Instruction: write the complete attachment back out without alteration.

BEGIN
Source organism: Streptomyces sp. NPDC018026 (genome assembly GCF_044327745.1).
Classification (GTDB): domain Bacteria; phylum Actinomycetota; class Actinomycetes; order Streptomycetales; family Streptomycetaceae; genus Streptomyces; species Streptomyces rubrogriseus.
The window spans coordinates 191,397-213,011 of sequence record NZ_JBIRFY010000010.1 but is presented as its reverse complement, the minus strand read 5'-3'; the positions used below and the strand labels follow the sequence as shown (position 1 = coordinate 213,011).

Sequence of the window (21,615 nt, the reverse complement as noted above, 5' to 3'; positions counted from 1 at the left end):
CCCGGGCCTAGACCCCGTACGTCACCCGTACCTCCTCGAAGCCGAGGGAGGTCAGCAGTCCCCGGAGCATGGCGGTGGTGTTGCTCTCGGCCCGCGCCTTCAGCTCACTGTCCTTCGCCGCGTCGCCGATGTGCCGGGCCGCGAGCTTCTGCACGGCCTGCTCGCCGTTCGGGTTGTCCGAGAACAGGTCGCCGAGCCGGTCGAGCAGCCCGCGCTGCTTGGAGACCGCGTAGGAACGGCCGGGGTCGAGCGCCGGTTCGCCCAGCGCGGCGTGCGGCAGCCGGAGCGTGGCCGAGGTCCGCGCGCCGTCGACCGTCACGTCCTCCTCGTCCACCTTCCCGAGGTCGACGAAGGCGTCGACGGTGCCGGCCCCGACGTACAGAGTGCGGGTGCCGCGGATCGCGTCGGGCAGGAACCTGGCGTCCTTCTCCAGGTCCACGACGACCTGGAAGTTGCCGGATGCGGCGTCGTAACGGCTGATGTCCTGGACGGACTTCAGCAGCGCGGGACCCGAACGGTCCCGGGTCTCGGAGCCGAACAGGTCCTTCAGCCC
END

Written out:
Source organism: Streptomyces sp. NPDC018026 (genome assembly GCF_044327745.1).
Classification (GTDB): domain Bacteria; phylum Actinomycetota; class Actinomycetes; order Streptomycetales; family Streptomycetaceae; genus Streptomyces; species Streptomyces rubrogriseus.
The window spans coordinates 191,397-213,011 of sequence record NZ_JBIRFY010000010.1 but is presented as its reverse complement, the minus strand read 5'-3'; the positions used below and the strand labels follow the sequence as shown (position 1 = coordinate 213,011).

Sequence of the window (21,615 nt, the reverse complement as noted above, 5' to 3'; positions counted from 1 at the left end):
CCCGGGCCTAGACCCCGTACGTCACCCGTACCTCCTCGAAGCCGAGGGAGGTCAGCAGTCCCCGGAGCATGGCGGTGGTGTTGCTCTCGGCCCGCGCCTTCAGCTCACTGTCCTTCGCCGCGTCGCCGATGTGCCGGGCCGCGAGCTTCTGCACGGCCTGCTCGCCGTTCGGGTTGTCCGAGAACAGGTCGCCGAGCCGGTCGAGCAGCCCGCGCTGCTTGGAGACCGCGTAGGAACGGCCGGGGTCGAGCGCCGGTTCGCCCAGCGCGGCGTGCGGCAGCCGGAGCGTGGCCGAGGTCCGCGCGCCGTCGACCGTCACGTCCTCCTCGTCCACCTTCCCGAGGTCGACGAAGGCGTCGACGGTGCCGGCCCCGACGTACAGAGTGCGGGTGCCGCGGATCGCGTCGGGCAGGAACCTGGCGTCCTTCTCCAGGTCCACGACGACCTGGAAGTTGCCGGATGCGGCGTCGTAACGGCTGATGTCCTGGACGGACTTCAGCAGCGCGGGACCCGAACGGTCCCGGGTCTCGGAGCCGAACAGGTCCTTCAGCCC